Systemic sclerosis (SSc)/scleroderma, is the prototypic fibrotic disease causing skin and internal organ fibrosis. Lung fibrosis progression as a patient ages is the leading cause of SSc-related deaths. It is likely that a common effector cell drives fibrosis in multiple organs in SSc, and our preliminary data demonstrate that circulating monocytes are recruited to injured tissues where they differentiate into ?monocyte-derived? macrophages. Using a murine model of lung fibrosis, we performed causal genetic experiments and showed that these monocyte-derived tissue macrophages are critical for the fibrosis development. Unbiased transcriptional profiling of flow-sorted monocyte-derived alveolar macrophages in mice during lung fibrosis, and in human alveolar macrophages from lung explants from patients with SSc undergoing transplantation, showed altered signaling through the Wnt/?-catenin pathway. We found that genetic loss-of- function in Wnt/?-catenin signaling in murine lung macrophages did not affect fibrosis severity, but sped the resolution of fibrosis. These findings are reminiscent of those in aged animals in which fibrosis persists much longer after bleomycin administration compared with young mice. Indeed, the persistence of fibrosis after injury is a characteristic feature of human fibrosis in multiple organs. Furthermore, we found age-related changes in Wnt/?-catenin pathway components in transcriptomes generated from flow sorted alveolar macrophages collected over the lifespan of mice (4-24 months). These findings support our hypothesis that a gain of function in Wnt/?-catenin signaling in monocyte-derived macrophages contributes to the age-related susceptibility to persistent fibrosis in multiple organs. We propose to test this hypothesis in two interrelated specific aims.
In Aim 1, we will determine whether genetic gain- or loss-of-function of Wnt/?-catenin signaling in monocyte-derived macrophages cells enhances or prevents the differential susceptibility of aged animals to multiple organ fibrosis.
In Aim 2, we will determine whether a common deregulated Wnt pathway-related gene expression signature is present in tissue macrophages isolated from the lung and skin of patients with SSc compared to healthy control subjects. Our previous work using whole skin biopsies from mice and SSc patients, demonstrated that alterations in the Wnt/?-catenin system are involved with SSc dermal fibrosis. We now propose to capitalize upon our combined expertise in macrophage biology and Wnt/?-catenin signaling to determine their contribution to accelerated SSc dermal and lung fibrosis in the aged. Altogether, this proposal matches a proven investigative team with a compelling hypothesis that stands to transform the way we think about aging-related fibrosis.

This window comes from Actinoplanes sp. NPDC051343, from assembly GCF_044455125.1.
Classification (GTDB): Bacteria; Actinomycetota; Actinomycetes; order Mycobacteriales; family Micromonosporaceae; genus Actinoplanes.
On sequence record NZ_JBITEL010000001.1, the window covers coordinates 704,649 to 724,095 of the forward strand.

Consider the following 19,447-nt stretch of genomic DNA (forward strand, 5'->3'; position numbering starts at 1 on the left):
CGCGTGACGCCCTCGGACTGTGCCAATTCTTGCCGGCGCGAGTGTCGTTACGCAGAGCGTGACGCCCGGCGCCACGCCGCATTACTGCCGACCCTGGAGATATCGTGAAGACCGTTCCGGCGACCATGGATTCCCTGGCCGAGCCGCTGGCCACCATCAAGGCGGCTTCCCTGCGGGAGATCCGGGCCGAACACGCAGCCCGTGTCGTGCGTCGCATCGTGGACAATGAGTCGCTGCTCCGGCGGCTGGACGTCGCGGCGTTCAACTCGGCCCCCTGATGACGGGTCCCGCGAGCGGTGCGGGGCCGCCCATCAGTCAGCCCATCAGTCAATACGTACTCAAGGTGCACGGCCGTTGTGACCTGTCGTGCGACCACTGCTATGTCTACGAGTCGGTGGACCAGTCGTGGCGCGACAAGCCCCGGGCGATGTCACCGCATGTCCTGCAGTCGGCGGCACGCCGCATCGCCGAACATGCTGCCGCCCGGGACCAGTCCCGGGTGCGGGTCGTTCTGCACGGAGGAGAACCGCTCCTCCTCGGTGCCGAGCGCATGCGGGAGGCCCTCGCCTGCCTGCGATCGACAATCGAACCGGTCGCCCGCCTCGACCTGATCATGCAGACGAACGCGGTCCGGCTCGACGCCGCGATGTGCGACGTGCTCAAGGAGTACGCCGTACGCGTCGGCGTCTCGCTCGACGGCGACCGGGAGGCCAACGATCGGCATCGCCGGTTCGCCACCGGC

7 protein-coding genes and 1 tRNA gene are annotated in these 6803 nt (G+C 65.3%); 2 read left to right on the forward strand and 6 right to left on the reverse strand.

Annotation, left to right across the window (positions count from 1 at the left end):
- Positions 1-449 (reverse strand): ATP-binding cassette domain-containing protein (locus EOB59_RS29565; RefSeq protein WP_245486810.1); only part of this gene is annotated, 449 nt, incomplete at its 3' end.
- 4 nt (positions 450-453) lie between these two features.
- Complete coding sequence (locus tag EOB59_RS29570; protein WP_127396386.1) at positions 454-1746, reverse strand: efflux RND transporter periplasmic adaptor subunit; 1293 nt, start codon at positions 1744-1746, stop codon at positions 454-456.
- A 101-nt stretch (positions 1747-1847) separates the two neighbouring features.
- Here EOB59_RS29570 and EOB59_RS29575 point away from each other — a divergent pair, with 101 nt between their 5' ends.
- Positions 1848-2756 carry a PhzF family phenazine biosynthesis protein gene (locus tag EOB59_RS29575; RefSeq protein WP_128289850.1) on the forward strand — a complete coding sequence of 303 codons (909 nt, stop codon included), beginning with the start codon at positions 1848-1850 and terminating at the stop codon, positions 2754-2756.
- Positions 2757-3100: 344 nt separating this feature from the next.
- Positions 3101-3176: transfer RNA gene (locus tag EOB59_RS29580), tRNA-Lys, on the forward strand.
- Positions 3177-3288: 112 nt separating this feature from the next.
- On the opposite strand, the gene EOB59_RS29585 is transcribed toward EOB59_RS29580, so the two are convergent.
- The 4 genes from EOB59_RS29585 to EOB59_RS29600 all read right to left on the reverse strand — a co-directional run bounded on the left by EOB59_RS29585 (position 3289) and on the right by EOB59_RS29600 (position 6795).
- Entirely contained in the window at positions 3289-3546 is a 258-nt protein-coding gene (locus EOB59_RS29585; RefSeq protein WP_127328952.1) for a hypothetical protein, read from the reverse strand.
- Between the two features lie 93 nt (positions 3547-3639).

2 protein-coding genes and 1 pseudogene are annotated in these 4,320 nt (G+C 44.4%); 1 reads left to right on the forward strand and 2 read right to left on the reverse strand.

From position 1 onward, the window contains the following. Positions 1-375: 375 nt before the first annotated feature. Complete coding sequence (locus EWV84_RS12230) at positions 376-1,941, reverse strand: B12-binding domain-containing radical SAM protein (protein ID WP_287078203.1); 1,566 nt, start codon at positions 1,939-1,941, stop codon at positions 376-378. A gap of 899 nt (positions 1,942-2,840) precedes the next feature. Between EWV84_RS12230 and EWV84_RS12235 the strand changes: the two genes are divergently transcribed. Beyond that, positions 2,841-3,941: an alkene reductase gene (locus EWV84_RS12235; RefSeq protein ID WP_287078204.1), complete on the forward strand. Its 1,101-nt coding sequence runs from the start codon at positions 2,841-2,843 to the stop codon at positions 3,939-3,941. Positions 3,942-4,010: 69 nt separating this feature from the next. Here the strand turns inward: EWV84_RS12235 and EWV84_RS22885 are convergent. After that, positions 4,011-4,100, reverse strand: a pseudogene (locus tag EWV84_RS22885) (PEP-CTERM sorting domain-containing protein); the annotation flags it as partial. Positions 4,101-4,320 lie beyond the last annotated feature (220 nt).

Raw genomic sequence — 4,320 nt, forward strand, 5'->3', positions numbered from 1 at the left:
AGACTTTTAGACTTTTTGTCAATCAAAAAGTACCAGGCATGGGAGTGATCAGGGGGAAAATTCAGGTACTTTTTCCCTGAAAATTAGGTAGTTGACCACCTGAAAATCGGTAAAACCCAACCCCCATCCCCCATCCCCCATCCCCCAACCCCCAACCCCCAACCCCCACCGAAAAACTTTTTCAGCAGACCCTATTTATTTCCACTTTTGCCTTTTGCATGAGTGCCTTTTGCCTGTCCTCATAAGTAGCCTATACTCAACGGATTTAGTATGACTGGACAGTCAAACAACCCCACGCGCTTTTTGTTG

Public Health Relevance

Wnt/?-catenin signaling plays a major role in fibrotic diseases such as systemic sclerosis as evidenced by human and animal studies. We propose to capitalize upon the resources of the Northwestern Scleroderma Program and the Northwestern University Divisions of Rheumatology and Pulmonary Medicine to study the precise role of Wnt/?-catenin signaling in tissue macrophages obtained from patients with systemic sclerosis and from animal models of scleroderma. We hypothesize that Wnt/?-catenin signaling in tissue macrophages is a potential therapeutic target for age-related fibrotic disease including systemic sclerosis.

National Institute of Health (NIH)
National Institute of Arthritis and Musculoskeletal and Skin Diseases (NIAMS)
Research Project (R01)
Project #
Application #
Study Section
Arthritis, Connective Tissue and Skin Study Section (ACTS)
Program Officer
Park, Heiyoung
Project Start
Project End
Budget Start
Budget End
Support Year
Fiscal Year
Total Cost
Indirect Cost
Yale University
Internal Medicine/Medicine
Schools of Medicine
New Haven
United States
Zip Code